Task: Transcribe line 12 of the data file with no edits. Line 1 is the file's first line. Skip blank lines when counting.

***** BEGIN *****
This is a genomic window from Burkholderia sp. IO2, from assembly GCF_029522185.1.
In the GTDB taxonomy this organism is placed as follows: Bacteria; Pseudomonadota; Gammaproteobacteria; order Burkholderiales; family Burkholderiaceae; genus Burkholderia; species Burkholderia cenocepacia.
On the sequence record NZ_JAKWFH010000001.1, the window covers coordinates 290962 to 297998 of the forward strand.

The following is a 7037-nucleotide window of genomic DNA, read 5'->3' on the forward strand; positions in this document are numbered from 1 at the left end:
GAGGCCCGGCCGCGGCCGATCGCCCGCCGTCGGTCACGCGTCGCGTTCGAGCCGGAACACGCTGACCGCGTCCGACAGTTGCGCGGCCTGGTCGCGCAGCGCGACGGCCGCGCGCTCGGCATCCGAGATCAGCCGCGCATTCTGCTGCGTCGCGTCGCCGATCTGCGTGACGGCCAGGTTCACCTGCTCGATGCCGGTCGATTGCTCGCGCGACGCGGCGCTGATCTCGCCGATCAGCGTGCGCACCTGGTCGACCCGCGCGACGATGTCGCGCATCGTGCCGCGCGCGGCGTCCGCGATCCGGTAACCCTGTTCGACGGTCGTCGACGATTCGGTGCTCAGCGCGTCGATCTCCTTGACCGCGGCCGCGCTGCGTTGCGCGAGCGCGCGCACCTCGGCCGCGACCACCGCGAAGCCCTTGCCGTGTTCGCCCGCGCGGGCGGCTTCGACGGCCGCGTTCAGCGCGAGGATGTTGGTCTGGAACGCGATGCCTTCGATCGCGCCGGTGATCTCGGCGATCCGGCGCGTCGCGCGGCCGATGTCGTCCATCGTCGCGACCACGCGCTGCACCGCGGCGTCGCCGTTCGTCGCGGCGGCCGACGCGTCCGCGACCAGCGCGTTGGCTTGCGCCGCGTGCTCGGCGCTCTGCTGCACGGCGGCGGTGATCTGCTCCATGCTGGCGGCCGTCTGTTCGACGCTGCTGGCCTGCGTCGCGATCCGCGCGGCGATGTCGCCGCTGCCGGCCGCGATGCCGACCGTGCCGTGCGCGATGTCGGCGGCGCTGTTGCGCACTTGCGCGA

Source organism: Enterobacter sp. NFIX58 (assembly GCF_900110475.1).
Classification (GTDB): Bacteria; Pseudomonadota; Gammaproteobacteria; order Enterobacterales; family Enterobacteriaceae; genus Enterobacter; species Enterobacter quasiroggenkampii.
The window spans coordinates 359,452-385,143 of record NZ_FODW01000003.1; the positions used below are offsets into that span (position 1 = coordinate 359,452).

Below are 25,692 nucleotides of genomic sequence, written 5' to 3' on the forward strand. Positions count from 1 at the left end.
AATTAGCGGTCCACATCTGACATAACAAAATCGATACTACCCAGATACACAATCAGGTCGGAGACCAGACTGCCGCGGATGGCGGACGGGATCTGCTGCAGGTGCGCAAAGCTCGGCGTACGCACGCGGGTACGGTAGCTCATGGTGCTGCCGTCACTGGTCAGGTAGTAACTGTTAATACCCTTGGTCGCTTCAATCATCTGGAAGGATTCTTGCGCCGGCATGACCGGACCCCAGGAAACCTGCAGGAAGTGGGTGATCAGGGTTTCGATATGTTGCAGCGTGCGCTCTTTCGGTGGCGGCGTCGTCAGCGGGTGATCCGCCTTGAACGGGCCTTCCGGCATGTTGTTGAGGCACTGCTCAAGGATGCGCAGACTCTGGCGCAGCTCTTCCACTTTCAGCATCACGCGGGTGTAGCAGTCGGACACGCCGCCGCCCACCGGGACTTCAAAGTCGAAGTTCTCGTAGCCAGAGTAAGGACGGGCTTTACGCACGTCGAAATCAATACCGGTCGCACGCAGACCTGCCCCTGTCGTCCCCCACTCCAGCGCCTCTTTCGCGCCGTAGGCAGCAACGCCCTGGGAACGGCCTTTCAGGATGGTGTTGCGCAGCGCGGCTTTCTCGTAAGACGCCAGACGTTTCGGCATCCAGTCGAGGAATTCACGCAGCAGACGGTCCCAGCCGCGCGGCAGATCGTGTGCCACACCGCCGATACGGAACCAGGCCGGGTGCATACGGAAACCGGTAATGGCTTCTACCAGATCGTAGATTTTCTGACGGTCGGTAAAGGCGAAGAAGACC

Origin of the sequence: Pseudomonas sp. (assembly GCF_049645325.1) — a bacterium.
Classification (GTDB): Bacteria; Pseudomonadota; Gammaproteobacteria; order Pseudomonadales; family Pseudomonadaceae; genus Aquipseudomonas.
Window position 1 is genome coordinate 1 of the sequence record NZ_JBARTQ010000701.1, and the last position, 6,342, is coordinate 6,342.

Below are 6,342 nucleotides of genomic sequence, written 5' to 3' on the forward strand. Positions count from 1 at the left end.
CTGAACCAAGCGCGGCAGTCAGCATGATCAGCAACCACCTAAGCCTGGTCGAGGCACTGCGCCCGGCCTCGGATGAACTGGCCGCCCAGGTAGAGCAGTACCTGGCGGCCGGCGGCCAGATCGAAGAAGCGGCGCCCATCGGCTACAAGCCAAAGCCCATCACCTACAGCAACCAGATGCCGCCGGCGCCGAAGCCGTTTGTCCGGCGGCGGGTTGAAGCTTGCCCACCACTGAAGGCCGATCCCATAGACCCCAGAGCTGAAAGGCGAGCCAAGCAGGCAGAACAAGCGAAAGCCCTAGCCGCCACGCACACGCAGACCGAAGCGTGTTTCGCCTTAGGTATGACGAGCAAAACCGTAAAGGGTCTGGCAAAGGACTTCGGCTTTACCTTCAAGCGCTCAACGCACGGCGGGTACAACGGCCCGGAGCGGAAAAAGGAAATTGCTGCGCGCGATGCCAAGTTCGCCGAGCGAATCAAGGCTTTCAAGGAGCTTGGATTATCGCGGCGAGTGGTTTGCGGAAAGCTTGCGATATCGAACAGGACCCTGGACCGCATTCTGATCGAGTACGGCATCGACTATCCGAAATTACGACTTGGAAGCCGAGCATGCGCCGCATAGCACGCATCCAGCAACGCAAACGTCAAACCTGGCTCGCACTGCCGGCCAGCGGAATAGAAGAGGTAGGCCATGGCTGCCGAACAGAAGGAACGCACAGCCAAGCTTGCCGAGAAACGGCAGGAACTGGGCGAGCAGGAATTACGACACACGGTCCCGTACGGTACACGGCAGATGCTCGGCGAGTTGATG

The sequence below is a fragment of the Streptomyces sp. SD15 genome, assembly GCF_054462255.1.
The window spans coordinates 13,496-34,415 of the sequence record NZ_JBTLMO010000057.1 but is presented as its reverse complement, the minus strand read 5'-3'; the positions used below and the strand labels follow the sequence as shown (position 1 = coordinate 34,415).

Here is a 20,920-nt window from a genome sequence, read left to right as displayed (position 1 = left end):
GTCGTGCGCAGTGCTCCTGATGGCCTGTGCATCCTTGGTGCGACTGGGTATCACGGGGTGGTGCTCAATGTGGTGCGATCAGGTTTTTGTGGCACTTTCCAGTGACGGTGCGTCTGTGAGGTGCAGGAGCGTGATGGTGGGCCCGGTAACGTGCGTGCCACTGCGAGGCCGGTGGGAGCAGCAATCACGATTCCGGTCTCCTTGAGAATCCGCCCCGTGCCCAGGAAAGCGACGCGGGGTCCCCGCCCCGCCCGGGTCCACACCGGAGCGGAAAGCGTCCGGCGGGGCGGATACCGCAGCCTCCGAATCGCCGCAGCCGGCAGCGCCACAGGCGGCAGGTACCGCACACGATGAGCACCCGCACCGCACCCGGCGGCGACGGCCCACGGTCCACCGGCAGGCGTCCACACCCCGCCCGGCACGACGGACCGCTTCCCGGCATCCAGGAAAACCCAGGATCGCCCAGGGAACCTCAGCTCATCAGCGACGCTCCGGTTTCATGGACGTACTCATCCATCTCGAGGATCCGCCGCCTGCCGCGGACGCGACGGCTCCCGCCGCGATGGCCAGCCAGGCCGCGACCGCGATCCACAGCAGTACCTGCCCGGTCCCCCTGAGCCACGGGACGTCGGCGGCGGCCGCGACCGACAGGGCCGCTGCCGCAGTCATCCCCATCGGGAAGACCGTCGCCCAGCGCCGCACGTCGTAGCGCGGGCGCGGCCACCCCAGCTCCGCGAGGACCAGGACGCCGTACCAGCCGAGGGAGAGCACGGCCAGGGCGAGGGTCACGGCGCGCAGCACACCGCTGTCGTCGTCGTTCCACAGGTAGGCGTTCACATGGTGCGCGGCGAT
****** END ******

Classification (GTDB): Bacteria; Pseudomonadota; Gammaproteobacteria; order Pseudomonadales; family Pseudomonadaceae; genus Aquipseudomonas.